ST. LOUIS (KPLR) – Newly released photos and a new medical report suggest the death of City Museum creator, Bob Cassilly, was not an accident.
Cassilly died five years ago. St. Louis Police concluded he was killed when his bulldozer tumbled down a hill.
When you see the photos, you get an idea why Cassilly’s widow, Giovanna, “Gigi” Zompa Cassilly, claims Cassilly was beaten to death, then placed in his bulldozer to make it look like an accident.
The most glaring finding: a puddle of Cassilly’s blood next to a bloody rock outside the bulldozer. Cassilly’s clothes were covered in blood but there is no blood in cab of the bulldozer where his body was found, said his widow’s attorney, Albert Watkins.
“It doesn’t take much medical insight to look at these photographs and to discern that there is no blood inside the cab of the bulldozer,” Watkins said.
Cassilly’s body was found in his bulldozer September 26th, 2011 at his newest creation: a 55 acre industrial playground straddling the North St. Louis City-County line that he called Cementland.
He proudly promoted the project and his expertise at handling his dozer.
After obtaining photos of Cassilly’s severe wounds, photos from the scene, and the medical examiner’s report in late summer, Watkins had the photos and report reviewed by Dr. Arthur Combs – an assistant professor of clinical medicine at Washington University in St. Louis.
Combs findings include:
Cassilly’s head wounds required extraordinary force, his rib injuries could not occur by single blow or collision, no significant blood in the cab made it clear a beating took place outside the bulldozer, and the pooling of blood in Cassilly’s body after he died suggested he died lying down, not sitting in a bulldozer.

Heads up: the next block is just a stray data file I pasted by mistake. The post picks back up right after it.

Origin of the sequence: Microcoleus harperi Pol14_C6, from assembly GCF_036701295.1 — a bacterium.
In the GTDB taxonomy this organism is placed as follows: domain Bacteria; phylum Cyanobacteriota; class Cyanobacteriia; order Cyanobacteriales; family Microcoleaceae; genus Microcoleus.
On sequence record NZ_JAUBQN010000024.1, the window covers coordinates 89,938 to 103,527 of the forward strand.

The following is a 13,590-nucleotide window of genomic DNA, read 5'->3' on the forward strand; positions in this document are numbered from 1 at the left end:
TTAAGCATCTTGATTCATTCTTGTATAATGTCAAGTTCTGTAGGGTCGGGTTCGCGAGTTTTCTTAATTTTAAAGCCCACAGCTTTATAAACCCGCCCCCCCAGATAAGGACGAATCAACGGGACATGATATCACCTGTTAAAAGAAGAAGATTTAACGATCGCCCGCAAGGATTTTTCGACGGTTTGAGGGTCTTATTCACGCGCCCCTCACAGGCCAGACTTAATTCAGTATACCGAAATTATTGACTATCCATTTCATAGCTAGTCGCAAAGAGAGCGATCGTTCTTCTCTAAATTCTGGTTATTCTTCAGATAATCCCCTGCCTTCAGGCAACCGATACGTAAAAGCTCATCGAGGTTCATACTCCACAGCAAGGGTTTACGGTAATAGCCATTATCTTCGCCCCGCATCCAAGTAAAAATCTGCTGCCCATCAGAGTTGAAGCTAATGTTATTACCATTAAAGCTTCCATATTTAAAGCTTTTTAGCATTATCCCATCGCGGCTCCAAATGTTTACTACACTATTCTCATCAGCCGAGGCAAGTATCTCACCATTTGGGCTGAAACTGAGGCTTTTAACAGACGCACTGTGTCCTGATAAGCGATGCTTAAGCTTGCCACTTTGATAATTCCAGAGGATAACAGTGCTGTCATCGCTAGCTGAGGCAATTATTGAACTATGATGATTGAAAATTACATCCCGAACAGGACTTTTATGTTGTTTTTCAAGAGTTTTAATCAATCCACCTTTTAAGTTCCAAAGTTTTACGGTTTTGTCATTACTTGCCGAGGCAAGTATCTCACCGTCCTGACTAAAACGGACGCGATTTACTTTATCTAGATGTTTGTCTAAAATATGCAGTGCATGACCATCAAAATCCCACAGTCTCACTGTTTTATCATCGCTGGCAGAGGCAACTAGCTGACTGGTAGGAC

He concludes: "The only plausible explanation is that Mr. Cassilly died from a purposely beating - intentionally to death.”
St. Louis Medical Examiner, Michael Graham issued a statement Tuesday saying: "We will stick with our original findings. We feel this was an accident."
The evidence went Cassilly’s body, Watkins said. The bulldozer showed no signs of a rollover, the smokestack and roof of the cab appeared to be intact.
“And if this bulldozer went over three times, you don’t think that cab roof would have been crushed … most certainly, the smokestack?” He queried.
Cassilly's son survived a shooting in an apparent murder attempt a month earlier, Watkins added.
Cassilly's widow is demanding a new police investigation, possibly by St. Louis County.
Cassilly body was actually found on the St. Louis County side of the City-County line, Watkins said.